[David Keirsey, Please Understand Me II]
Like other women writers from southern African who did not graduate from high school (such as Olive Schreiner and Nadine Gordimer), Lessing made herself into a self-educated intellectual. She recently commented that unhappy childhoods seem to produce fiction writers. “Yes, I think that is true. Though it wasn’t apparent to me then. Of course, I wasn’t thinking in terms of being a writer then – I was just thinking about how to escape, all the time.” The parcels of books ordered from London fed her imagination, laying out other worlds to escape into. Lessing’s early reading included Dickens, Scott, Stevenson, Kipling; later she discovered D.H. Lawrence, Stendhal, Tolstoy, Dostoevsky. Doris’s early years were also spent absorbing her fathers bitter memories of World War I, taking them in as a kind of “poison.” “We are all of us made by war,” Lessing has written, “twisted and warped by war, but we seem to forget it.” With that unhappy child, Lessing would run away from time to time, and became paranoid about her weight, deciding to eat nothing but a diet of peanut butter and tomatoes. Doris finally left home for good at fifteen, finding work where she could, all the time continuing her reading and learning, devouring books from politics to sociology.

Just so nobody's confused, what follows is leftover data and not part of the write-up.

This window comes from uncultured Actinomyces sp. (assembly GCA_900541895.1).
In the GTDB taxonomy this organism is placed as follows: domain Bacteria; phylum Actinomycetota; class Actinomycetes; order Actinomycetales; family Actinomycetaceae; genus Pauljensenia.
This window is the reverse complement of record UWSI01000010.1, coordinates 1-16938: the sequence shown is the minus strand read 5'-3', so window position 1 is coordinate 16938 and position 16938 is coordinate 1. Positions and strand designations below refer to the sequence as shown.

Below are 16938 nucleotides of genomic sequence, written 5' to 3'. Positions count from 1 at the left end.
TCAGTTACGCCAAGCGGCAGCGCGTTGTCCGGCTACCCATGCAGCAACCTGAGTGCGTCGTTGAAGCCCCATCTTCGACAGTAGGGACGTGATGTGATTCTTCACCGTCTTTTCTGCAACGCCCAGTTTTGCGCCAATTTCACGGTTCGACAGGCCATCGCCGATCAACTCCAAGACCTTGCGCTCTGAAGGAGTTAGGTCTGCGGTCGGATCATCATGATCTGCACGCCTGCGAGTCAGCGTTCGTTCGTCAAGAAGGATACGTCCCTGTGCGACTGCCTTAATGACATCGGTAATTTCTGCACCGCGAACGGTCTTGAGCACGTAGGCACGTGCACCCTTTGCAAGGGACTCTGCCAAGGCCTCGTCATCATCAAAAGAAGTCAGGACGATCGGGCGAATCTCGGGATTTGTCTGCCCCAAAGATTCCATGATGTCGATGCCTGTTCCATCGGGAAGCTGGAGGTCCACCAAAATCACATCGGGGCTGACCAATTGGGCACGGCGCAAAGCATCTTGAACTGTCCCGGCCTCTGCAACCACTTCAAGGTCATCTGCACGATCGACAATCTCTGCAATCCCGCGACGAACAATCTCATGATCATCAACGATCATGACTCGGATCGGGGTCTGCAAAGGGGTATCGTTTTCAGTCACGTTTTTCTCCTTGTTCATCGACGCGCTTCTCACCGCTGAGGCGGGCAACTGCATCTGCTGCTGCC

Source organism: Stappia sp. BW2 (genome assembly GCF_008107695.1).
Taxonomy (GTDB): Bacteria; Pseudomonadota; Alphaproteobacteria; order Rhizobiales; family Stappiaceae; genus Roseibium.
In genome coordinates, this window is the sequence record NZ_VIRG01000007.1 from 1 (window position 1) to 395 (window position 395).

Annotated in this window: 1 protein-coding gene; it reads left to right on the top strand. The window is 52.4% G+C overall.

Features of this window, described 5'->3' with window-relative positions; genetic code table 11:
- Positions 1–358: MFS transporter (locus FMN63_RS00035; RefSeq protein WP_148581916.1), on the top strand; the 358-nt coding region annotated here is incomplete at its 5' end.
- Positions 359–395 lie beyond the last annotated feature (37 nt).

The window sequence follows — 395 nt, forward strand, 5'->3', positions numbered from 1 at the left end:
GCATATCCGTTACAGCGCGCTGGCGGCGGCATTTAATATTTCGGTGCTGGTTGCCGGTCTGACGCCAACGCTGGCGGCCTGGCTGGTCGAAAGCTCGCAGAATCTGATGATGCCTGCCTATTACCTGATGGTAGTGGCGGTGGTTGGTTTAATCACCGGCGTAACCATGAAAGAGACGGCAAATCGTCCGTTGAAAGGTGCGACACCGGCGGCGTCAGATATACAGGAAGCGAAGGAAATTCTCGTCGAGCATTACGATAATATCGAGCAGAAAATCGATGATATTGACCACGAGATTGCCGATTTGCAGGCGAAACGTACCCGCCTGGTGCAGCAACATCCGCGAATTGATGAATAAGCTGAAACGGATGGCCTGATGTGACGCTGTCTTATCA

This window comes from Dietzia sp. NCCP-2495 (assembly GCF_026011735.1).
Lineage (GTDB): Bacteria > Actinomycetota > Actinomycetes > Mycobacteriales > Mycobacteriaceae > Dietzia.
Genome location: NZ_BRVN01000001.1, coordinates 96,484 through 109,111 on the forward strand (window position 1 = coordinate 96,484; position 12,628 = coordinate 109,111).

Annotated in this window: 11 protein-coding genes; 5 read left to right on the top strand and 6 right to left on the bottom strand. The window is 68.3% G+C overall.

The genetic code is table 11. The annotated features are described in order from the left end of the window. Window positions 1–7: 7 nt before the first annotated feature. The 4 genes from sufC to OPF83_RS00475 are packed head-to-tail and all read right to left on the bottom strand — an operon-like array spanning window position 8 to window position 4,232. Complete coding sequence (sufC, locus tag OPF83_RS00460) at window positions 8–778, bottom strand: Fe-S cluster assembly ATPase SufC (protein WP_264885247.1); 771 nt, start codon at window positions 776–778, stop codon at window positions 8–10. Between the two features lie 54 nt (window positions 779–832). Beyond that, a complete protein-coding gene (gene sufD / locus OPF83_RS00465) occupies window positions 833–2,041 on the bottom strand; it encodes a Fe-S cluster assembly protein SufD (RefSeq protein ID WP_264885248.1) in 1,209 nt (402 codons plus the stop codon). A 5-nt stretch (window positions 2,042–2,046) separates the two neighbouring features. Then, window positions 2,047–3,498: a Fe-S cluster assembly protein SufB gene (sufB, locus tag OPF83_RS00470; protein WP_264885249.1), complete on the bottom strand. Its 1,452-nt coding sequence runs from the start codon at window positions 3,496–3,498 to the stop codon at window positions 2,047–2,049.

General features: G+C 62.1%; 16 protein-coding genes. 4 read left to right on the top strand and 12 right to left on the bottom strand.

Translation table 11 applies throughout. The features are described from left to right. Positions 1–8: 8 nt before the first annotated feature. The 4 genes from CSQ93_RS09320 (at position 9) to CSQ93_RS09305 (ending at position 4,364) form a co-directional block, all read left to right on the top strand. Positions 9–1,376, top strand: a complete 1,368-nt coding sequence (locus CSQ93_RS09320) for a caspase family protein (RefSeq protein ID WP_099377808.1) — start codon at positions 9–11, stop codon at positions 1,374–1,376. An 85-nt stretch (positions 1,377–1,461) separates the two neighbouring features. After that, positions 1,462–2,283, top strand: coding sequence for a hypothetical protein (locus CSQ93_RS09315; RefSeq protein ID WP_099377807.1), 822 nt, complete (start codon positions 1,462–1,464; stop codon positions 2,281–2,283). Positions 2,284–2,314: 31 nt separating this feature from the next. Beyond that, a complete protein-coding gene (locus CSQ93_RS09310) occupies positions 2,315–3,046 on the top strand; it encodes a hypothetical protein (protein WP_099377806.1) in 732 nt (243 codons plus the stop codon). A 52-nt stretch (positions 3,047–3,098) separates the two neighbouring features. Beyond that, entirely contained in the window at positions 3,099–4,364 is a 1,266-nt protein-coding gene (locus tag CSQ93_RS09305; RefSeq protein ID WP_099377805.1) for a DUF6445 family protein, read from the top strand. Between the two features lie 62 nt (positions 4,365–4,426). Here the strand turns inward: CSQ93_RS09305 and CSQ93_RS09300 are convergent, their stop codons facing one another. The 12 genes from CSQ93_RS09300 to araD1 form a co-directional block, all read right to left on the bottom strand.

Healers have a profound sense of idealism that comes from a strong personal sense of right and wrong. They conceive of the world as an ethical, honorable place, full of wondrous possibilities and potential goods. In fact, to understand Healers, we must understand that their deep commitment to the positive and the good is almost boundless and selfless, inspiring them to make extraordinary sacrifices for someone or something they believe in. Set off from the rest of humanity by their privacy and scarcity, Healers can often feel even more isolated in the purity of their idealism. [Please Understand Me II]
“Lessing disliked being pigeon-holed like this, insisting it was the whole of the human condition not just a part that fired her imagination.”
During that time also Doris began to write, “in a fever of erotic longing,” indulging in elaborate romantic fantasies, she would write the stories, and eventually sold two to magazines in South Africa.